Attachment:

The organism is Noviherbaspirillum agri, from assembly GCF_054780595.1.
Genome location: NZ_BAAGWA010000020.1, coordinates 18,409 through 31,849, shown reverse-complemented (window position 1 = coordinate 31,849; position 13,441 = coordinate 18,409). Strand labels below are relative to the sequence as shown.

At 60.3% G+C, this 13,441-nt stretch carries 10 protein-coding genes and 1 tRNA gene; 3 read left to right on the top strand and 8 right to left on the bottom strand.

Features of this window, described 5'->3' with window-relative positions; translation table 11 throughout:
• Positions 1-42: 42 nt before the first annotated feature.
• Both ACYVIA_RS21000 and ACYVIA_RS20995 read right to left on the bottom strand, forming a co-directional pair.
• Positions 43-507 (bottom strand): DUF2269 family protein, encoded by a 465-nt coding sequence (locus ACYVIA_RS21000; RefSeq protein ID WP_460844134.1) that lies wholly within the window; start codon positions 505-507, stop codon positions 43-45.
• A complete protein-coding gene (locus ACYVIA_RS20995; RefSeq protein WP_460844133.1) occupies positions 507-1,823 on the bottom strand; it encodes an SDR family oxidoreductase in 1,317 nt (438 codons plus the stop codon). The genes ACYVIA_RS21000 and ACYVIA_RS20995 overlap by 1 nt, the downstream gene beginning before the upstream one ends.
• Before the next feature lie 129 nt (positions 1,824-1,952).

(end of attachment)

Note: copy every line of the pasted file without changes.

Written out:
The organism is Noviherbaspirillum agri, from assembly GCF_054780595.1.
Genome location: NZ_BAAGWA010000020.1, coordinates 18,409 through 31,849, shown reverse-complemented (window position 1 = coordinate 31,849; position 13,441 = coordinate 18,409). Strand labels below are relative to the sequence as shown.

At 60.3% G+C, this 13,441-nt stretch carries 10 protein-coding genes and 1 tRNA gene; 3 read left to right on the top strand and 8 right to left on the bottom strand.

Features of this window, described 5'->3' with window-relative positions; translation table 11 throughout:
• Positions 1-42: 42 nt before the first annotated feature.
• Both ACYVIA_RS21000 and ACYVIA_RS20995 read right to left on the bottom strand, forming a co-directional pair.
• Positions 43-507 (bottom strand): DUF2269 family protein, encoded by a 465-nt coding sequence (locus ACYVIA_RS21000; RefSeq protein ID WP_460844134.1) that lies wholly within the window; start codon positions 505-507, stop codon positions 43-45.
• A complete protein-coding gene (locus ACYVIA_RS20995; RefSeq protein WP_460844133.1) occupies positions 507-1,823 on the bottom strand; it encodes an SDR family oxidoreductase in 1,317 nt (438 codons plus the stop codon). The genes ACYVIA_RS21000 and ACYVIA_RS20995 overlap by 1 nt, the downstream gene beginning before the upstream one ends.
• Before the next feature lie 129 nt (positions 1,824-1,952).